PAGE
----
Illustration of student in aggieland with a bright future.

Out of
the Dark

Staff members at Texas A&M University Counseling and Psychological Services work ceaselessly to shut down stigma, coordinate resources and empower Aggie students to take control of their lives. 

By Bailey Payne ’19
Illustrations by Matt Chinworth

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Point to social media, shifting cultural norms, COVID-19, all of the above or something else entirely. No matter the cause, discussion around mental health has taken a decisive turn in recent years. Not long ago, therapy was often treated as a shame-laden secret, mentioned in hushed tones if at all. Today, especially among
 younger generations, the practice is positively viewed as a practical tool for self-improvement.

The popular reframing of mental health as an essential part of one’s overall wellness has worked wonders for removing its stigma, which has historically been among the biggest obstacles to diagnosing and adequately caring for common mood, anxiety and eating disorders. Still, according to Dr. Mary Ann Covey ’92, some old obstacles remain, and a few new ones emerge.

Covey became director of Texas A&M University Counseling and Psychological Services (CAPS) in 2018 but had been with the program her entire career. “I’ve seen students’ mental health needs change over time,” she said. Before COVID-19, the university’s steady growth left CAPS staff struggling to meet students’ demand for counseling services. Since the pandemic’s onset, that demand has only risen as Aggies dealt with isolation under social distancing measures amid the usual stresses of college life. 

It stunted their ability to connect with each other. There was a lag in development. The overall effect was that students didn’t know how to communicate during personal conflicts.

Dr. Mary Ann Covey ‘92

Early after COVID-19’s arrival, the American Psychology Association warned of a “second pandemic” of mental health problems spreading across the nation. While definite research on these large-scale effects is scarce, Covey has noticed some anecdotal patterns in dealing with students firsthand. “It stunted their ability to connect with each other,” she said. This year, many incoming freshmen had spent much of their junior and senior years of high school online, for instance. “There was a lag in development. The overall effect was that students didn’t know how to communicate during personal conflicts.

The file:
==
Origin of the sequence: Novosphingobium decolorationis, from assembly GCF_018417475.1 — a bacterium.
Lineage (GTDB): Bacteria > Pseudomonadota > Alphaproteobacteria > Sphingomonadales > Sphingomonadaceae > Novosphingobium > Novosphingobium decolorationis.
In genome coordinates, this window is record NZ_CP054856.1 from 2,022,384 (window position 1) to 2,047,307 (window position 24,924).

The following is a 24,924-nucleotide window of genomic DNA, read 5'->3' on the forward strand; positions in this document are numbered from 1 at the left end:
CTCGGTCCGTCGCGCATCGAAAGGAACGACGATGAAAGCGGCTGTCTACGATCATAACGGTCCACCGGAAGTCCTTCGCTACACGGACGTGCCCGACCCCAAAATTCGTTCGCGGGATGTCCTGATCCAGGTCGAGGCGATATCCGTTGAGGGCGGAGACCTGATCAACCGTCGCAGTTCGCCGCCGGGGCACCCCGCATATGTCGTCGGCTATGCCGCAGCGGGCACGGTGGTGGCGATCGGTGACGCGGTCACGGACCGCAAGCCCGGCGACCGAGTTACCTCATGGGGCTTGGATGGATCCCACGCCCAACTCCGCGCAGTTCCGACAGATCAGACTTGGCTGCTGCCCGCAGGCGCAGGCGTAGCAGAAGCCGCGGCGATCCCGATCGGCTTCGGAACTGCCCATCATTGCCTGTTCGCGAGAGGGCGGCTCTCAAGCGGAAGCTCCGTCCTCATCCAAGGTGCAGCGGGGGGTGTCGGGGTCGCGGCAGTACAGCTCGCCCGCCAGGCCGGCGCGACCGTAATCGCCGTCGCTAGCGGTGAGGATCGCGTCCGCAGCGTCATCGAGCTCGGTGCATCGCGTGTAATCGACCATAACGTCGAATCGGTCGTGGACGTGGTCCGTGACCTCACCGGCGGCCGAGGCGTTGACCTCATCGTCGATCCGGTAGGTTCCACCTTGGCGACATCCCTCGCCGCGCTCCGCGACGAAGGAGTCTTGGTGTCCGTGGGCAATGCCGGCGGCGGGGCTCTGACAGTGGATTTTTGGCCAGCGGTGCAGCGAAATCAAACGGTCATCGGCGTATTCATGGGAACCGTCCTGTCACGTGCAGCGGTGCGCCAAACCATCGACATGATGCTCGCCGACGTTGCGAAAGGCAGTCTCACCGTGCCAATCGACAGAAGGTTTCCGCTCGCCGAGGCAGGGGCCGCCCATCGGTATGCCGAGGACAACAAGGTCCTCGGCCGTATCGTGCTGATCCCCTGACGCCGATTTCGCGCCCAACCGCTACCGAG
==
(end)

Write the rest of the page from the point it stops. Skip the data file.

A plethora of students sought CAPS counselors for help with relatively small dilemmas, like resolving roommate disputes, and larger ones, like processing sociopolitical tensions. Meanwhile, students grappling with long-term psychological diagnoses still called upon CAPS for regular mental health care. Using these CAPS resources and programs, Covey and her team encourage students from all backgrounds and situations to ask for care from others and empower them to care for themselves. 


Founded in 1995, HelpLine is uniquely designed to help students when they need it most. Staffed by current and former student volunteers supervised by CAPS staff, HelpLine is an after-hours phone service that answers calls from Aggies seeking peer support, crisis intervention and campus resources.

Students can call the HelpLine (979.845.2700) from 4 p.m. to 8 a.m. on weekdays and 24 hours a day on weekends when school is in session. While volunteers are trained to support callers with suicidal thoughts, the service is not exclusively a suicide hotline, as students can and often do call to simply talk through their issues with a friendly stranger.

Susan Vavra ’93, HelpLine’s director since its founding, extolls the service as a means for Aggies to help other Aggies. “I think it's beautiful what HelpLiners do for the campus community,” she said, “but they also learn so much about service to others.” Many volunteers use their experience to pursue a career in mental health care, while others gain valuable people skills for everyday life.

Awareness among students has always been HelpLine’s most pressing need, and Vavra welcomes any signal boost from former students and parents. For those wanting to support the HelpLine monetarily, the Houston A&M University Mothers’ Club—the largest club for mothers of current and former Aggie students—established a $25,000 endowment in 2014 to supply funds to advertise the service and grant volunteers better amenities. You can give online to grow the endowment at

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Illustration of 5 people sitting in a circle talking.
Illustration of 5 people sitting in a circle talking.

Individual and Group Counseling